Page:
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Consumer Groups Pushing J&J To Remove Chemicals From Baby Shampoo

Posted by Chrissie Cole
Thursday, May 28, 2009 11:50 AM EST
Category: Major Medical
Tags: FDA and Prescription Drugs, 1, 4-Dioxane, Quaternium-15, Toxic Substances, Protect Your Family, Environmental Health, Dangerous Products

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IMAGE SOURCE: iStockPhoto / little girl in the tub / author: Texxter

A coalition of organizations has asked Johnson & Johnson to remove two chemicals considered probable human carcinogens, from its baby shampoo and other personal care products.

More than 40 parent, health care and environmental groups, including the Campaign for Safe Cosmetics, MomsRising, American Nurses Association and the Environmental Working Group are pushing for the removal 1,4-dioxane and Quaternium-15 by the end of the year.

In March, the Campaign for Safe Cosmetics released test results that found several children’s bath products contain formaldehyde or 1,4-dioxane – and, in many cases, both.

These chemicals, known to cause cancer and skin allergies, are anything but safe and gentle and completely unregulated.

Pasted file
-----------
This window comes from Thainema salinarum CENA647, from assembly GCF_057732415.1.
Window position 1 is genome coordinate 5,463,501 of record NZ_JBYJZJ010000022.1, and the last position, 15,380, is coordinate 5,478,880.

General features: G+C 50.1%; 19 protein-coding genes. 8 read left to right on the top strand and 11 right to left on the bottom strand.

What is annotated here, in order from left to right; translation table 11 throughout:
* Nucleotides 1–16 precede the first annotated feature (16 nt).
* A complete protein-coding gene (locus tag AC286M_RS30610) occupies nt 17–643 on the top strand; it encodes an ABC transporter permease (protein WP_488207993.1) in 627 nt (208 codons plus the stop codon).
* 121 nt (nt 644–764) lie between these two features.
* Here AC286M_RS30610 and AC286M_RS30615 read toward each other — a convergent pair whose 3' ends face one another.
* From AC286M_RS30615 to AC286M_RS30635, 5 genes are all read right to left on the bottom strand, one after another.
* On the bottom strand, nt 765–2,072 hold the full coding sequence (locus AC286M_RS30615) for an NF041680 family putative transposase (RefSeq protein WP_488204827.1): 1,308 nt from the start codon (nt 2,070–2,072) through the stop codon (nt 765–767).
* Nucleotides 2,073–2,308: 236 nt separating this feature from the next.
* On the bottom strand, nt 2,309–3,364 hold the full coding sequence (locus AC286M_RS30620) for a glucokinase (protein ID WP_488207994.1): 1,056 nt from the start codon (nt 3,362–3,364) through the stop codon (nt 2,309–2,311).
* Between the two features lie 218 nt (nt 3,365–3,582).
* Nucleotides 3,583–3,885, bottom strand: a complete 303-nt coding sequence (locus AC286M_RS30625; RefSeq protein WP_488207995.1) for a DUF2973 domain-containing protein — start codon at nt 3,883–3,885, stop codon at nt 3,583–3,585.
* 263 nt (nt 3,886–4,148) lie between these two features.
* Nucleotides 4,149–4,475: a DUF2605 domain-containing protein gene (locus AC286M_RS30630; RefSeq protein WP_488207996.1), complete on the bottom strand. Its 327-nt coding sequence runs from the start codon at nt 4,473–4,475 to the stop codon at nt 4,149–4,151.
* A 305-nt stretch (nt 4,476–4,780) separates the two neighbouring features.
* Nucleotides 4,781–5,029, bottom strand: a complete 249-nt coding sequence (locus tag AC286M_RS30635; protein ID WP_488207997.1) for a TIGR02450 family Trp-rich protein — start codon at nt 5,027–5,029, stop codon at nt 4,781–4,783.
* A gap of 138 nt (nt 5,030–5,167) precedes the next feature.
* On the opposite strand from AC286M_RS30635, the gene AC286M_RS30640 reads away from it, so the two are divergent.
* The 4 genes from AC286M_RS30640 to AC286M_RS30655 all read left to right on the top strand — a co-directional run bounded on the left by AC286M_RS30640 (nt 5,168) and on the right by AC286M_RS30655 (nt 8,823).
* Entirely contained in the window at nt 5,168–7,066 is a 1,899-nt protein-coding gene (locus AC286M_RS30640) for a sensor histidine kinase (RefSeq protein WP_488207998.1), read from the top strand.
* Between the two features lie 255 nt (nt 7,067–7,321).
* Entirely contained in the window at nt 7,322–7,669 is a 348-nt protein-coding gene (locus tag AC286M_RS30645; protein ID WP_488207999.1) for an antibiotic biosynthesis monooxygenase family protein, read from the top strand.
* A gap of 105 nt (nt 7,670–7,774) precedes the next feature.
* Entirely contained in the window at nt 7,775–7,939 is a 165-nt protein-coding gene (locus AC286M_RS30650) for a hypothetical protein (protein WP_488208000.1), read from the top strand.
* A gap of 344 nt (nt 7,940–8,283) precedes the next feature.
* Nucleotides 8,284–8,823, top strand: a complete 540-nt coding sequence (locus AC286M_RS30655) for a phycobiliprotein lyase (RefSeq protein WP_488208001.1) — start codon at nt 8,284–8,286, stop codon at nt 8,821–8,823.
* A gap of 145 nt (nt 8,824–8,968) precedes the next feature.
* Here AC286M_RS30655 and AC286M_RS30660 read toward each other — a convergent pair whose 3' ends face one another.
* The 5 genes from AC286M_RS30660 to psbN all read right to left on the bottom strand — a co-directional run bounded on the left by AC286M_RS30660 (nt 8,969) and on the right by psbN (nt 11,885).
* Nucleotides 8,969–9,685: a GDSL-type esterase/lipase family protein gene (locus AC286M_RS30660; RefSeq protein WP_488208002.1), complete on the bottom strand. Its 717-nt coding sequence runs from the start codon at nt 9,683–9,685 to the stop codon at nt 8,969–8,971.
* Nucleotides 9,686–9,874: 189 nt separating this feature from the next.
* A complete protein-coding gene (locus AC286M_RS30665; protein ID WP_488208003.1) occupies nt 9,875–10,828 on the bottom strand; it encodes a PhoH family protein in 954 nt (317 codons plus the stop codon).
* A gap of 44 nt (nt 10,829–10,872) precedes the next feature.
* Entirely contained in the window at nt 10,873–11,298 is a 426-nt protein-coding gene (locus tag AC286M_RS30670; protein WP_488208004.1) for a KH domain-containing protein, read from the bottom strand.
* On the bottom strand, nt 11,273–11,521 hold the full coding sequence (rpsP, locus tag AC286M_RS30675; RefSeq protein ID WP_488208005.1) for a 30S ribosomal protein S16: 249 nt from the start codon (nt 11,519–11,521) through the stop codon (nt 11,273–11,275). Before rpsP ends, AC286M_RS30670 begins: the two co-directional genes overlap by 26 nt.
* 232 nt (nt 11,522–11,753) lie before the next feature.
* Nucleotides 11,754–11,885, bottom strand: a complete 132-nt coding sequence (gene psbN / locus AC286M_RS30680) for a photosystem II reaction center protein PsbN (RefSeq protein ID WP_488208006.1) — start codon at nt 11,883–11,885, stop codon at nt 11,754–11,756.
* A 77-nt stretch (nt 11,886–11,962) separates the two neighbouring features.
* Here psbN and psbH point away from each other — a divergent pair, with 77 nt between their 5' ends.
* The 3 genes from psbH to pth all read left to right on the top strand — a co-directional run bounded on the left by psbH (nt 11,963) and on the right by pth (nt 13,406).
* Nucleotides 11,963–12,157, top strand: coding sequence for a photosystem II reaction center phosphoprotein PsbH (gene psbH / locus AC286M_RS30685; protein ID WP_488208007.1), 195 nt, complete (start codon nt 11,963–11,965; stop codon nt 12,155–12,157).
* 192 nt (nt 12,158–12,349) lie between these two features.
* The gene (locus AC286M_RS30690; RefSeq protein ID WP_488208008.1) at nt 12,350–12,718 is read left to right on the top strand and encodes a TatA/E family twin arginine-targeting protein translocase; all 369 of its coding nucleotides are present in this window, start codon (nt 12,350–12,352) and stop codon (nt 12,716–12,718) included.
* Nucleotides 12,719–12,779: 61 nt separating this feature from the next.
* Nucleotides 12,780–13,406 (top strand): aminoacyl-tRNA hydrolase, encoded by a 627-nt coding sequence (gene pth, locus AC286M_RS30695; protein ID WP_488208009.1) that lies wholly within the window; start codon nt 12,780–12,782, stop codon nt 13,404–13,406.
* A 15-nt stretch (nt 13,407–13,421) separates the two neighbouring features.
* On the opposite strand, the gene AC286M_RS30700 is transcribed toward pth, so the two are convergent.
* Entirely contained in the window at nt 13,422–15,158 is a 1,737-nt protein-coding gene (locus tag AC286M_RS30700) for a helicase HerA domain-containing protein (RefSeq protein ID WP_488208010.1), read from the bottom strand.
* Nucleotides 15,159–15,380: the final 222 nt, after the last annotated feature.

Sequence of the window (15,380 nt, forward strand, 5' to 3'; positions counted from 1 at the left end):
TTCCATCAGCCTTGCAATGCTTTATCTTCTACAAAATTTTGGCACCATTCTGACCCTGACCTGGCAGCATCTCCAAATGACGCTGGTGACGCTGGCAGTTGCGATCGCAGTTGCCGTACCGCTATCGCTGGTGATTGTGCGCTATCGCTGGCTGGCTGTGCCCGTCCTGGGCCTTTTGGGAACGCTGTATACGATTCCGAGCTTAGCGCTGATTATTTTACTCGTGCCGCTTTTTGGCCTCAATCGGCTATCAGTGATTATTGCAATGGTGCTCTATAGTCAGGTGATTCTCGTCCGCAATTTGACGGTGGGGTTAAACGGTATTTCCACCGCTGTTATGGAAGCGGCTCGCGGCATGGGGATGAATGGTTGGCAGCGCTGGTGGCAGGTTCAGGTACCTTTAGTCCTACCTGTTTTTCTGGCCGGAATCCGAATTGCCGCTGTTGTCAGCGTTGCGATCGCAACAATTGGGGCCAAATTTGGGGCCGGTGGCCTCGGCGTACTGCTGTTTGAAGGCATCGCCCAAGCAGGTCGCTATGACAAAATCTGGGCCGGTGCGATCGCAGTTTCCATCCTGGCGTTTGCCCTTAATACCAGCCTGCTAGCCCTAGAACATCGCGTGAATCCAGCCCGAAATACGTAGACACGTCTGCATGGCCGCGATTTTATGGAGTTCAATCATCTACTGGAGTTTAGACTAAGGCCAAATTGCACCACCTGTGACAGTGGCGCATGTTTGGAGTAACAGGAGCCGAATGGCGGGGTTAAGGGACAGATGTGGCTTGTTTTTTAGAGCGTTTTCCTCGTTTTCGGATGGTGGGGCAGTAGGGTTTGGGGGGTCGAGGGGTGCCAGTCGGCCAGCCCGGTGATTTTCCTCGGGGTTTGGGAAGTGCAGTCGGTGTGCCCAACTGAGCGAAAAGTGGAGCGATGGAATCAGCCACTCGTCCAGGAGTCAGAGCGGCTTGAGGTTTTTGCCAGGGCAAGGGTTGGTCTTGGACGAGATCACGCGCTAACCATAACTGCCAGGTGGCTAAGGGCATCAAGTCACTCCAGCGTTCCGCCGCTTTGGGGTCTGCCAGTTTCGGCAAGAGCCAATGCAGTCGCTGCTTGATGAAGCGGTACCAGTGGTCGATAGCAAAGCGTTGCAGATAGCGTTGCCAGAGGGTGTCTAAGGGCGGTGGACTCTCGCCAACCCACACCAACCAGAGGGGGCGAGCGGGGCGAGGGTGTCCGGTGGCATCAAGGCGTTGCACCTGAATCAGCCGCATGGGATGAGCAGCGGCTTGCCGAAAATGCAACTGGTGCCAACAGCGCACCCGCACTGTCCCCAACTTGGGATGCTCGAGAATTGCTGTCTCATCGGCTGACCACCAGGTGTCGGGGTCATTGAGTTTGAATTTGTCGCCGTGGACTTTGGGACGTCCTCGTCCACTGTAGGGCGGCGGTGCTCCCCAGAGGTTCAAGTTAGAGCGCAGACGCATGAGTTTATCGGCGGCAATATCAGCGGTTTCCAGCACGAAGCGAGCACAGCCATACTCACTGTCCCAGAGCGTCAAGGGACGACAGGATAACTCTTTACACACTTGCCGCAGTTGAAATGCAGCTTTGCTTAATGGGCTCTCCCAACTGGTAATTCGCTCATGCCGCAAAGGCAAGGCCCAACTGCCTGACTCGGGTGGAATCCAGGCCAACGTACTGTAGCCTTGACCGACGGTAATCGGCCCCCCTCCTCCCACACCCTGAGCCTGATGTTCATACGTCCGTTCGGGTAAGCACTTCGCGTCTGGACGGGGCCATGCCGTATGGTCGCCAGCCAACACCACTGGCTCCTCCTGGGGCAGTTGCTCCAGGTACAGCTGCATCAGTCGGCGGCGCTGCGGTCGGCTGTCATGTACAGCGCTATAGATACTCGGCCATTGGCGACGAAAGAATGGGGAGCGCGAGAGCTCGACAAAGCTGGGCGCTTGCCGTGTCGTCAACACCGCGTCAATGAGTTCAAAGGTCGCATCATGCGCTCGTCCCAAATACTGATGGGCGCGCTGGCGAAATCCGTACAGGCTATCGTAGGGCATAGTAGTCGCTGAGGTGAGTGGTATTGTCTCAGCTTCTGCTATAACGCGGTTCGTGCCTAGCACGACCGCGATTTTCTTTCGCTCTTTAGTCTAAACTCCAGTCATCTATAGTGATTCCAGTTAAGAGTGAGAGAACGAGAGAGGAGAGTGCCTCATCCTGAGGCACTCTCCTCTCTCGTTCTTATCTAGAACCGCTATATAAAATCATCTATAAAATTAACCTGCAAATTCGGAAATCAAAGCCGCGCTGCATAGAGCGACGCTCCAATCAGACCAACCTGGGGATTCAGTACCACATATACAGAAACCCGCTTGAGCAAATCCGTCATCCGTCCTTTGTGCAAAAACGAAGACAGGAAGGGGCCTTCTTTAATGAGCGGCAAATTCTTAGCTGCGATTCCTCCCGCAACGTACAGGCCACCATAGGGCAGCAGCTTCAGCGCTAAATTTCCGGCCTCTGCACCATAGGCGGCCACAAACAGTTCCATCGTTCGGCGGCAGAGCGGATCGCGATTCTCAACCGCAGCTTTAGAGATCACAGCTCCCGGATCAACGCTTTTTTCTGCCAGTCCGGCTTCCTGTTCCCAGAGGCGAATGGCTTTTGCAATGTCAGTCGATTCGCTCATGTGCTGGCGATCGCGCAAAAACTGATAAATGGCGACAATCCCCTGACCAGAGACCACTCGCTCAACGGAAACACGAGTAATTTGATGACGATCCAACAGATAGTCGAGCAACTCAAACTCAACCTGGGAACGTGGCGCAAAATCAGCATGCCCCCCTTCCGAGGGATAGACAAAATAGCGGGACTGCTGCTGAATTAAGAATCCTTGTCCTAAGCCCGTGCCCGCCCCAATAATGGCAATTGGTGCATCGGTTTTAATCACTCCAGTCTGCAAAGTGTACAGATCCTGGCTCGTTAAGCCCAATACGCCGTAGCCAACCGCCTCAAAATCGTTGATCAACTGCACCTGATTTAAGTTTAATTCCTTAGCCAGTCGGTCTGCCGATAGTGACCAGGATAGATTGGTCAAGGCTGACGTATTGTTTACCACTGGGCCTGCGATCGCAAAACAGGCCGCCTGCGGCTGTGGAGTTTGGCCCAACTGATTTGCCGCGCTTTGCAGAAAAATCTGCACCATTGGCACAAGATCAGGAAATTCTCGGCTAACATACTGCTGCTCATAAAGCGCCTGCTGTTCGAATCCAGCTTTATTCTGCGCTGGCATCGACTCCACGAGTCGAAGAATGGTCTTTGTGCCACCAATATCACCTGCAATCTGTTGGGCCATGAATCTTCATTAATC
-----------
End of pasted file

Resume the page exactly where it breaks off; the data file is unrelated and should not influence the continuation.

“Trace levels of certain compounds that were noted by the Campaign for Safe Cosmetics can result from processes that make our products gentle for babies and safe from bacteria growth. Many regulatory agencies around the world consider these trace levels safe," said J&J spokesman Bill Price in a response.

Formaldehyde and 1,4-dioxane chemicals are not disclosed on product labels because they're contaminants, not ingredients, and therefore are exempt from labeling laws.

Safeguarding your Family from Harmful Chemicals

Pick products that contain fewer ingredients and no synthetic dyes or fragrances.

Search EWG’s cosmetic safety database to learn more about the products you use and to find safer alternatives.

Take action - tell Congress to give the FDA the authority it needs to ensure that all cosmetics, from baby shampoo to lipstick to body lotion, are truly safe.

For more information, read the report “No More Toxic Tub”, released by The Campaign for Safe Cosmetics. #


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